According to the White Conch Dictionary, the Fifth Dalai Lama later founded Trode Khangsar, which was on the south side of old Lhasa as a Dorje Shugden shrine. Trode Khangsar was taken care of by monks of Riwo Choling Monastery of Lhoka in Southern Tibet. There was a caretaker from Riwo Choling that performed regular propitiation service and a Dorje Shugden oracle was even established there. Morchen Kunga Lhundrup, who contributed to the first major Dorje Shugden rituals, mentions Trode Khangsar in his autobiography so it was clear that Trode Khangsar existed and was founded since the time of the Great Fifth. On the east side near the outer gate of Trode Khangsar was a smaller shrine, Monkyi Khangsar where Kache Marpo was invoked. It is interesting to note that among the Great Fifth’s prolific works, is also a propitiation to Kache Marpo, the principal attendant to Dorje Shugden.

The Dalai Lama spent the next several decades consolidating power, a process that involved the construction of the Potala Palace, a declaration of himself as the emanation of the Bodhisattva Avalokitesvara (the patron protector of Tibet), a state visit to Beijing, and the invocation of the Golden Age of the Tibetan Empire by tracing his previous incarnations to King Songtsen Gampo. The Dalai Lama continued to consolidate his power through the removal of all remaining rivals by suppressing the Jonang tradition and by forcing the Karma Kagyu to return Gelug Monasteries that were converted into Karma Kagyu during the reign of the Tsangpa Kings. It was known that many Kagyu institutions converted to the Gelugpa lineage during that time.

Under the Fifth Dalai Lama, the city of Lhasa flourished. Foreign traders and intellectuals came in droves to the city that acted as a confluence of the arts, medicine, and architecture. He established a wide infrastructure of taxation and administration for both secular governance and religious governance of the monasteries. He was also a prolific writer, with his written works spanning histories and religious commentaries, which are all collected into a collection of more than thirty large volumes.

The Fifth Dalai Lama’s death was famously hidden under a shroud of mystery. In 1682, Desi Sangye Gyatso concealed the knowledge of the Dalai Lama’s passing for 15 years. In the meantime, he himself continued to consolidate Gelug power of Tibet, and had the Dalai Lama’s remains mummified and entombed. He also searched and found the incarnation so that within the same year that the death was announced, the 15-year-old Sixth Dalai Lama could be immediately enthroned.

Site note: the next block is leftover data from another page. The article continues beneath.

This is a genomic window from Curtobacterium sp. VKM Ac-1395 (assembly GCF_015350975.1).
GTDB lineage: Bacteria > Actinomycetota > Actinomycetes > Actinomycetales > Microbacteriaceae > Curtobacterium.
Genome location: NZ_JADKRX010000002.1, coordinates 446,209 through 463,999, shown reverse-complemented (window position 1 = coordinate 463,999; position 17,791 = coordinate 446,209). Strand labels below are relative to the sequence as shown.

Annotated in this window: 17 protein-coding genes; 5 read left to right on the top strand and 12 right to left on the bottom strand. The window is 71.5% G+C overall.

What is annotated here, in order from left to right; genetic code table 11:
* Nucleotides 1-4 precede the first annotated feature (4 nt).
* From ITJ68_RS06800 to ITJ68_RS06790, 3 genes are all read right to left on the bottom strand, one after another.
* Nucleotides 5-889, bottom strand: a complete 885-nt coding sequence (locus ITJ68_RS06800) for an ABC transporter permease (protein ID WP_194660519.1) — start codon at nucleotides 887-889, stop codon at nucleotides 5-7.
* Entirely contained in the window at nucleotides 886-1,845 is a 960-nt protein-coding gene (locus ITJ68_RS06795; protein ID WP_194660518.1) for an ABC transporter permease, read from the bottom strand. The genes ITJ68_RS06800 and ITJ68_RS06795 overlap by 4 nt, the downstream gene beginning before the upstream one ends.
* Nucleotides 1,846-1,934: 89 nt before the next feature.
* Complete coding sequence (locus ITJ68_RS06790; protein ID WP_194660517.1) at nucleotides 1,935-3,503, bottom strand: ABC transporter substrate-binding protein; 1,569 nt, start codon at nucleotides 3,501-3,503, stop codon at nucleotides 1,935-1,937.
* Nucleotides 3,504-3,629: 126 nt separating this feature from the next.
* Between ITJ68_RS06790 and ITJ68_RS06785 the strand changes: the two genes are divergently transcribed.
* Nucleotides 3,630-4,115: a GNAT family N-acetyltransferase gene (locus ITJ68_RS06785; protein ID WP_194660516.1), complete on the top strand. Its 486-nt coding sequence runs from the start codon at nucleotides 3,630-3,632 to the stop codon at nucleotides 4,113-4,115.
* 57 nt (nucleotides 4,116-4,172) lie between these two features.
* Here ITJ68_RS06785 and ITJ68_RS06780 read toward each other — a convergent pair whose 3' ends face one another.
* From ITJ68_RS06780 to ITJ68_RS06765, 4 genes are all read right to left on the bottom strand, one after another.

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One Response to “Fifth Dalai Lama: Ngawang Lobsang Gyatso (1617-1682)”
  1. Sarah says:

    There is an interesting account of the Fifth Dalai Lama’s life in Michael Aris’ book “Hidden Treasures and Secret Lives” (1989, p. 122-6). He was described as a “powerful scholar-statesman” and the “first ruler to have united the whole of Tibet under a single government since the collapse of the early Tibetan empire in the ninth century”. He also won “the support and veneration of practically all the Mongol tribes… during a period which saw their wholesale reconversion to Buddhism brought to conclusion”. The Dalai Lama owed his political success to Guushi Khan, leader of the Khoshuud tribe, who, in 1642, defeated the Dalai Lama’s enemies in Tsang. The Great Fifth died in the Potala Palace in 1682, at the age of 68. But his regent, Sangye Gyamtso concealed his death for 15 years (1682-1697). The regent claimed that the Dalai Lama himself had expressed the need for it and the period stipulated was 12 years. The construction of the Potala Palace was on-going and it was supposed to be the model of the divine abode of Avalokiteshvara, of whom the Dalai Lama was the emanation. It might never be completed if it was known that its chief occupant had died. It was also suggested that there was a need to do this because “the strength of the new Tibetan state depended on the figure of its founder. Without the personal bonds of devotion which linked the subjects to their ruler, the entire fabric of the state might collapse”. Besides, they also needed to maintain the support of the Mongols who were helping them to reclaim Tibetan land lost to the Manchus. What a story! According to some scholars, the troubles encountered by the Sixth Dalai Lama was due to the fact that the extension of the secret from 12 to 15 years had “caused the auspices to be broken”.